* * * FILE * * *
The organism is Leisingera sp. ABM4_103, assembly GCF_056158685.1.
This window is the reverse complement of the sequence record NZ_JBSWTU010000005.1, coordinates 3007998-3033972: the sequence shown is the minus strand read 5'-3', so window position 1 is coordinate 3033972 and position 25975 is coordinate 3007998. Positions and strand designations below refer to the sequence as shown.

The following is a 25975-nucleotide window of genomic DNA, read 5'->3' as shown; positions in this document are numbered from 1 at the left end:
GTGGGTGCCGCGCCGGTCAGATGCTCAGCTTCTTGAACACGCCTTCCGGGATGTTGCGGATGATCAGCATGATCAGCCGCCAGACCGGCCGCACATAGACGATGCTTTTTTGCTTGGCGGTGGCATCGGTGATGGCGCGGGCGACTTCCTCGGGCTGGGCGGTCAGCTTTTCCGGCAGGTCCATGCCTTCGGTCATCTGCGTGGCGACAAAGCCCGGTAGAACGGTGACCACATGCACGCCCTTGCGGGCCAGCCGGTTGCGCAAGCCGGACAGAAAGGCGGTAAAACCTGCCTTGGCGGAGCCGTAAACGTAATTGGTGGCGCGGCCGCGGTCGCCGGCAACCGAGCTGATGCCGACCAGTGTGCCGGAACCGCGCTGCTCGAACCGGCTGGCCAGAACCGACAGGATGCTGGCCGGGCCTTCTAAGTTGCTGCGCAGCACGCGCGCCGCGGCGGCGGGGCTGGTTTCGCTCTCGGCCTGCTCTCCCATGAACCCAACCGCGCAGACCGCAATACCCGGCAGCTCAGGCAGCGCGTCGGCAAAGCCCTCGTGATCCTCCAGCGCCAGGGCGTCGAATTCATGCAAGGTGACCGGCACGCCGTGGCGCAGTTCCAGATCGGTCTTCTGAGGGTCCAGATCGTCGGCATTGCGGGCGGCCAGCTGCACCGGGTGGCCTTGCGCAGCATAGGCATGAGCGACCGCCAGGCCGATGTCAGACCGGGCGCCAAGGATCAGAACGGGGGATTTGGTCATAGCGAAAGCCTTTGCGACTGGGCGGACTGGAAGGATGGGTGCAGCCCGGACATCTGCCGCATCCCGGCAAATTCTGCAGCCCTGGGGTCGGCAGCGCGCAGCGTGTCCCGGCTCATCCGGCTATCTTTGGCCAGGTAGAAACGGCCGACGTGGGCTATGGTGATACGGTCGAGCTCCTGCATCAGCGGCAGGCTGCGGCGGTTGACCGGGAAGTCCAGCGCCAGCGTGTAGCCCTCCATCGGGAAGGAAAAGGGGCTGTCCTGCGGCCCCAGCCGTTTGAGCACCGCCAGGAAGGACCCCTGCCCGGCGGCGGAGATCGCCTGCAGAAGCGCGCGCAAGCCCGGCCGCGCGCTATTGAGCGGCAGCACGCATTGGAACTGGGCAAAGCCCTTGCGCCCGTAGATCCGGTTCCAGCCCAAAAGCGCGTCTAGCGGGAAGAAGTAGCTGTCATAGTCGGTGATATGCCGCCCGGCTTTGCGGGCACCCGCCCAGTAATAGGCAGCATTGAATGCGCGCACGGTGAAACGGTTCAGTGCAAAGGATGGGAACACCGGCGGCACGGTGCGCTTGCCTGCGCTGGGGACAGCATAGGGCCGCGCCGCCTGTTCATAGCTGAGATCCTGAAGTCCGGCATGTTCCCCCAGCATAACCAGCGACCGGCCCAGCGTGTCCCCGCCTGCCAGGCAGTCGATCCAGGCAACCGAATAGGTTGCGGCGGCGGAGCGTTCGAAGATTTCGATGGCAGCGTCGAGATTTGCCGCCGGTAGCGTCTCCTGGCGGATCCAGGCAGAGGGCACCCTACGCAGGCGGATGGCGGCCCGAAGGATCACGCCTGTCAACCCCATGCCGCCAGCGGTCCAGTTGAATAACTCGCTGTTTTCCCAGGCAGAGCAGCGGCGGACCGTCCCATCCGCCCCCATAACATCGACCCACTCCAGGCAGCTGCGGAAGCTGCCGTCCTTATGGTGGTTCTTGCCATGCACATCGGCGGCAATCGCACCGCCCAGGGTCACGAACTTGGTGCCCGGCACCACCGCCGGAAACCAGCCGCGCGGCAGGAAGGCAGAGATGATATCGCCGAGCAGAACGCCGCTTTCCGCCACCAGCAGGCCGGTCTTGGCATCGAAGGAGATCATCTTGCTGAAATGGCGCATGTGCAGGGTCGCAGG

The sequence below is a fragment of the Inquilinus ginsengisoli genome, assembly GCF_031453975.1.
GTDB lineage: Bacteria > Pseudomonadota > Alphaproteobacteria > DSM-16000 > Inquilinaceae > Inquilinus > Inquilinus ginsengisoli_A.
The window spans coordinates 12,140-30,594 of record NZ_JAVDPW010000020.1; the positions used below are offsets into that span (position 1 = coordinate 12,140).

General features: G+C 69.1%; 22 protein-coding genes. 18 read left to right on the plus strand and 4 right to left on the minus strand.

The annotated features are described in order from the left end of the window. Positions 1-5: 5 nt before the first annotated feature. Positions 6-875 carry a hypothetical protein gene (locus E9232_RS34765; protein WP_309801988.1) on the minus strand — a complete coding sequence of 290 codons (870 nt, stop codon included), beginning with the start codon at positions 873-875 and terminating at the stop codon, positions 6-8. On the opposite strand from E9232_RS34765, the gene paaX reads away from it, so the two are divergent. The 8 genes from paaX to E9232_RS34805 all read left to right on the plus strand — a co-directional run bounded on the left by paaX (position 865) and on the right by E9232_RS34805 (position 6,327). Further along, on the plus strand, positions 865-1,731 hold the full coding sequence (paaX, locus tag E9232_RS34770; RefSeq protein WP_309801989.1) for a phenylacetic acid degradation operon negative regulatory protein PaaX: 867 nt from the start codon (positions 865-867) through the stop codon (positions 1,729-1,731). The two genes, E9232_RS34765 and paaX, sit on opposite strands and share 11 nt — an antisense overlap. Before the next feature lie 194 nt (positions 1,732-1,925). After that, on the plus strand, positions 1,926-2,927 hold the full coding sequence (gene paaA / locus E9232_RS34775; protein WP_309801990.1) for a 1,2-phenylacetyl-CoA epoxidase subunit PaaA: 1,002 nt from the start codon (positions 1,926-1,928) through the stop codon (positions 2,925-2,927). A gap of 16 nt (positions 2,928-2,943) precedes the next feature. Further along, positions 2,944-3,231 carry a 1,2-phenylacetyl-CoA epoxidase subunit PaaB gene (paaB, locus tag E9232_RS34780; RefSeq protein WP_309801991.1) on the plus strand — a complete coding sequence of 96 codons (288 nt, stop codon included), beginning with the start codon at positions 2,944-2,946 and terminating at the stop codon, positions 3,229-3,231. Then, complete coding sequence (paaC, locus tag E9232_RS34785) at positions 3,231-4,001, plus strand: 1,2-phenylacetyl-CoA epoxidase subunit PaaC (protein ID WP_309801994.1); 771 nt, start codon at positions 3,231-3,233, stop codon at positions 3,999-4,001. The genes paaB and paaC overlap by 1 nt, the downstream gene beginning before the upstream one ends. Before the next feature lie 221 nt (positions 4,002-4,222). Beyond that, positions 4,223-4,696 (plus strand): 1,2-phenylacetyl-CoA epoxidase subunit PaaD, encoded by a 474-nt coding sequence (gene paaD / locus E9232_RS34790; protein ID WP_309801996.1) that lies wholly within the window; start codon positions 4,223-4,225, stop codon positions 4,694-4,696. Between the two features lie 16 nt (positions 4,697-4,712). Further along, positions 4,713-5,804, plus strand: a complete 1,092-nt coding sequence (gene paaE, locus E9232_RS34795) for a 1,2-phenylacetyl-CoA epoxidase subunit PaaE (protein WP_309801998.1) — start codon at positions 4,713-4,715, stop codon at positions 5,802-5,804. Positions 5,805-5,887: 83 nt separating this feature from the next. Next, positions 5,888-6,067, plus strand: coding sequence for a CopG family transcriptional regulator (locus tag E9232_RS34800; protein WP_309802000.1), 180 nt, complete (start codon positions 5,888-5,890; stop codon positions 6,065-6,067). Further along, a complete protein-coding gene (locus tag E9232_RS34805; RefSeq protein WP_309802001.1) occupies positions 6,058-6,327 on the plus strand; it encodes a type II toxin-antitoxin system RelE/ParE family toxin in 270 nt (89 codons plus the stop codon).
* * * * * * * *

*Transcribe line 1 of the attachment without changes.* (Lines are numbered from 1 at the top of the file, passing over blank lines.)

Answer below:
The organism is Leisingera sp. ABM4_103, assembly GCF_056158685.1.